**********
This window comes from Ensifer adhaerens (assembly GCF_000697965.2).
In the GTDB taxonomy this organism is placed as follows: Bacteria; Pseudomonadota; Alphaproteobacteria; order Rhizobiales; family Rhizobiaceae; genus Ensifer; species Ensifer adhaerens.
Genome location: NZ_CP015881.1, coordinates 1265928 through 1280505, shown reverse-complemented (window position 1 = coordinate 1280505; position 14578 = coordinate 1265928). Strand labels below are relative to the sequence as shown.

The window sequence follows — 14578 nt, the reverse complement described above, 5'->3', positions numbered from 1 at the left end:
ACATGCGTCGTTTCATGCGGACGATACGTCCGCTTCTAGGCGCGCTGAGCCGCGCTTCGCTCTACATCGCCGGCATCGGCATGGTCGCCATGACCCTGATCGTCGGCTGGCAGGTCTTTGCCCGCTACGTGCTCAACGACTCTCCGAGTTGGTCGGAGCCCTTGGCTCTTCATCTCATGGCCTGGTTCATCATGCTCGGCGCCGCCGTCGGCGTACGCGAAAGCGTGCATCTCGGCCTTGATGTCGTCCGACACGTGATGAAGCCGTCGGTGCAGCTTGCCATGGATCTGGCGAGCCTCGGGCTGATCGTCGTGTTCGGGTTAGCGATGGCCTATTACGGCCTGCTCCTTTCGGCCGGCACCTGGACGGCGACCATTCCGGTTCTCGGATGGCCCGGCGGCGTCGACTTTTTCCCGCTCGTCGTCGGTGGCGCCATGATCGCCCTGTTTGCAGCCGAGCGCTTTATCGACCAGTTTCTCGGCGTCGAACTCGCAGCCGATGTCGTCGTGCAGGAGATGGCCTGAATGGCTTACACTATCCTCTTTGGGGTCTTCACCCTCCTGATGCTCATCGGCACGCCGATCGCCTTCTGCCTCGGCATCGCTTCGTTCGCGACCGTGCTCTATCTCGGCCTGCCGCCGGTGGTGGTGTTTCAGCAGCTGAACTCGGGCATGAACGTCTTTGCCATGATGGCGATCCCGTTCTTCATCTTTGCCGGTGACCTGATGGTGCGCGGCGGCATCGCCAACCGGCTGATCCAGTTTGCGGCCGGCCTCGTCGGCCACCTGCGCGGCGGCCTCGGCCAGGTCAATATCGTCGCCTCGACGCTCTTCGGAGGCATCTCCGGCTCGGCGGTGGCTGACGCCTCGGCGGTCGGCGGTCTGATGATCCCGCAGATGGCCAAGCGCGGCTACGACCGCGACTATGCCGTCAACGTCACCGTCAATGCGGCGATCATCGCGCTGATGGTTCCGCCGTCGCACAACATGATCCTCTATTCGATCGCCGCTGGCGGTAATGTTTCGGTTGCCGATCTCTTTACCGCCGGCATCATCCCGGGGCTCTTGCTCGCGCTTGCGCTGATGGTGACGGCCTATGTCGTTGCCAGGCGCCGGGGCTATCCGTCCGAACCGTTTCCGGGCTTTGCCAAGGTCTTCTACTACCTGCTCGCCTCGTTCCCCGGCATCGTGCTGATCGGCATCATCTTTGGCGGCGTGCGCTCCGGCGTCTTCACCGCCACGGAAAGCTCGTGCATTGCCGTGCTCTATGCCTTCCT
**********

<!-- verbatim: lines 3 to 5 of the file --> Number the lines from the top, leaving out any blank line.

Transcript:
Genome location: NZ_CP015881.1, coordinates 1265928 through 1280505, shown reverse-complemented (window position 1 = coordinate 1280505; position 14578 = coordinate 1265928). Strand labels below are relative to the sequence as shown.

The window sequence follows — 14578 nt, the reverse complement described above, 5'->3', positions numbered from 1 at the left end:
ACATGCGTCGTTTCATGCGGACGATACGTCCGCTTCTAGGCGCGCTGAGCCGCGCTTCGCTCTACATCGCCGGCATCGGCATGGTCGCCATGACCCTGATCGTCGGCTGGCAGGTCTTTGCCCGCTACGTGCTCAACGACTCTCCGAGTTGGTCGGAGCCCTTGGCTCTTCATCTCATGGCCTGGTTCATCATGCTCGGCGCCGCCGTCGGCGTACGCGAAAGCGTGCATCTCGGCCTTGATGTCGTCCGACACGTGATGAAGCCGTCGGTGCAGCTTGCCATGGATCTGGCGAGCCTCGGGCTGATCGTCGTGTTCGGGTTAGCGATGGCCTATTACGGCCTGCTCCTTTCGGCCGGCACCTGGACGGCGACCATTCCGGTTCTCGGATGGCCCGGCGGCGTCGACTTTTTCCCGCTCGTCGTCGGTGGCGCCATGATCGCCCTGTTTGCAGCCGAGCGCTTTATCGACCAGTTTCTCGGCGTCGAACTCGCAGCCGATGTCGTCGTGCAGGAGATGGCCTGAATGGCTTACACTATCCTCTTTGGGGTCTTCACCCTCCTGATGCTCATCGGCACGCCGATCGCCTTCTGCCTCGGCATCGCTTCGTTCGCGACCGTGCTCTATCTCGGCCTGCCGCCGGTGGTGGTGTTTCAGCAGCTGAACTCGGGCATGAACGTCTTTGCCATGATGGCGATCCCGTTCTTCATCTTTGCCGGTGACCTGATGGTGCGCGGCGGCATCGCCAACCGGCTGATCCAGTTTGCGGCCGGCCTCGTCGGCCACCTGCGCGGCGGCCTCGGCCAGGTCAATATCGTCGCCTCGACGCTCTTCGGAGGCATCTCCGGCTCGGCGGTGGCTGACGCCTCGGCGGTCGGCGGTCTGATGATCCCGCAGATGGCCAAGCGCGGCTACGACCGCGACTATGCCGTCAACGTCACCGTCAATGCGGCGATCATCGCGCTGATGGTTCCGCCGTCGCACAACATGATCCTCTATTCGATCGCCGCTGGCGGTAATGTTTCGGTTGCCGATCTCTTTACCGCCGGCATCATCCCGGGGCTCTTGCTCGCGCTTGCGCTGATGGTGACGGCCTATGTCGTTGCCAGGCGCCGGGGCTATCCGTCCGAACCGTTTCCGGGCTTTGCCAAGGTCTTCTACTACCTGCTCGCCTCGTTCCCCGGCATCGTGCTGATCGGCATCATCTTTGGCGGCGTGCGCTCCGGCGTCTTCACCGCCACGGAAAGCTCGTGCATTGCCGTGCTCTATGCCTTCCT